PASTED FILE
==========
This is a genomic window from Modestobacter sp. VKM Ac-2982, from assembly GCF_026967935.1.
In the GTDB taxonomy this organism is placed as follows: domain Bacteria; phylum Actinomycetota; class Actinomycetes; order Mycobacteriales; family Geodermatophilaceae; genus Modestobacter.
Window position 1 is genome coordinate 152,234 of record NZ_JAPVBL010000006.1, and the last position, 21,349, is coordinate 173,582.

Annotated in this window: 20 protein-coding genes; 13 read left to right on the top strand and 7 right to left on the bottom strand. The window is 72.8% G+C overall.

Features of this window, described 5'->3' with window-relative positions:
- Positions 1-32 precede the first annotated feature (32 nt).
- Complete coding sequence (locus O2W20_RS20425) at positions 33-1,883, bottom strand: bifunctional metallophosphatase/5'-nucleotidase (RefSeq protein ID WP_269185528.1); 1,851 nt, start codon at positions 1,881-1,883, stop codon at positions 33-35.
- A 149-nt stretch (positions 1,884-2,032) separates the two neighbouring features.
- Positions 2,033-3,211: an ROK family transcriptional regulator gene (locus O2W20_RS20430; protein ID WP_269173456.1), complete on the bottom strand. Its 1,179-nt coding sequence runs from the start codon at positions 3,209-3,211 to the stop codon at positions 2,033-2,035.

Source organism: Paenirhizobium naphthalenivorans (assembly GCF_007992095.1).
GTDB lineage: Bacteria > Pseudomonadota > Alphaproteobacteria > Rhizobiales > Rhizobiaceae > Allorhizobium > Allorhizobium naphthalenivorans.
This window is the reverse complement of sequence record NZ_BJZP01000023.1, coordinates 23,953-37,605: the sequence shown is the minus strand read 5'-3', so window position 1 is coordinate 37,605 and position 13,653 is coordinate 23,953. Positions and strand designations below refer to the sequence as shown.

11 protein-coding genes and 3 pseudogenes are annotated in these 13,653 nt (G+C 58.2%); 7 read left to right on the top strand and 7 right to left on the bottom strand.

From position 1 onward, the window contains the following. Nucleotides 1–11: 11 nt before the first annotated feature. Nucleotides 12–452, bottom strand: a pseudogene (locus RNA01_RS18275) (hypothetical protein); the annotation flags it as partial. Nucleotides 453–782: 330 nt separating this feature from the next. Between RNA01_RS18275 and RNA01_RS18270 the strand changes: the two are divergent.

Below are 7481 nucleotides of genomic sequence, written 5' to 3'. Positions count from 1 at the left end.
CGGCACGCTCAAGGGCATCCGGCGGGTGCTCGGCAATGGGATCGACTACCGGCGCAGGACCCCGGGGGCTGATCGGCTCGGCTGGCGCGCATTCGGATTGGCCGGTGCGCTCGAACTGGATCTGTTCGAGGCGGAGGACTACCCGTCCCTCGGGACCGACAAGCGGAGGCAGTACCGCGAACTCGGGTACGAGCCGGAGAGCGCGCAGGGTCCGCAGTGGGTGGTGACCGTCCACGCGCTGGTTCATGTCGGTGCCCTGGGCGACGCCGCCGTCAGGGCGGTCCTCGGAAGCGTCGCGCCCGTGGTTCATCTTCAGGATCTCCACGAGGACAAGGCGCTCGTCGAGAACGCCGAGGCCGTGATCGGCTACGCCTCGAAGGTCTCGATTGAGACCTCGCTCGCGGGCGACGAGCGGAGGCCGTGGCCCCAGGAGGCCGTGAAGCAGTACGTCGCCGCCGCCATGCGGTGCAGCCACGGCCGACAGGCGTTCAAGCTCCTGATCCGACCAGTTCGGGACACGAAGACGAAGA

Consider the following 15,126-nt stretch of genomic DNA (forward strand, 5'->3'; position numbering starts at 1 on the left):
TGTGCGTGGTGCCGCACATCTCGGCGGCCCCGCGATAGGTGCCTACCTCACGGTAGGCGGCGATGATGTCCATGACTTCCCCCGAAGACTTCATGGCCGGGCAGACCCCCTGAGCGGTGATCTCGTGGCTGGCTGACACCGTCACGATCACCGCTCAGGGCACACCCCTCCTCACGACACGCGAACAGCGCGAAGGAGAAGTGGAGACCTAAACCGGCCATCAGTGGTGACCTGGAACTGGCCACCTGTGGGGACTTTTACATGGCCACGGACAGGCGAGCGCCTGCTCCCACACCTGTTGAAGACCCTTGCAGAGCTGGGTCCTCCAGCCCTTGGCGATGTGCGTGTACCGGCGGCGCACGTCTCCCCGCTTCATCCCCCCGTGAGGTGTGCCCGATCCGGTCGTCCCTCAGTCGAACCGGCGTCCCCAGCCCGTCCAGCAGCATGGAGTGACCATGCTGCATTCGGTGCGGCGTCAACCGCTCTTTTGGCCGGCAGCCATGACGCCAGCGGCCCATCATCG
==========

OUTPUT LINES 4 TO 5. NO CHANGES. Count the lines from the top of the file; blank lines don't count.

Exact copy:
Annotated in this window: 20 protein-coding genes; 13 read left to right on the top strand and 7 right to left on the bottom strand. The window is 72.8% G+C overall.

Features of this window, described 5'->3' with window-relative positions: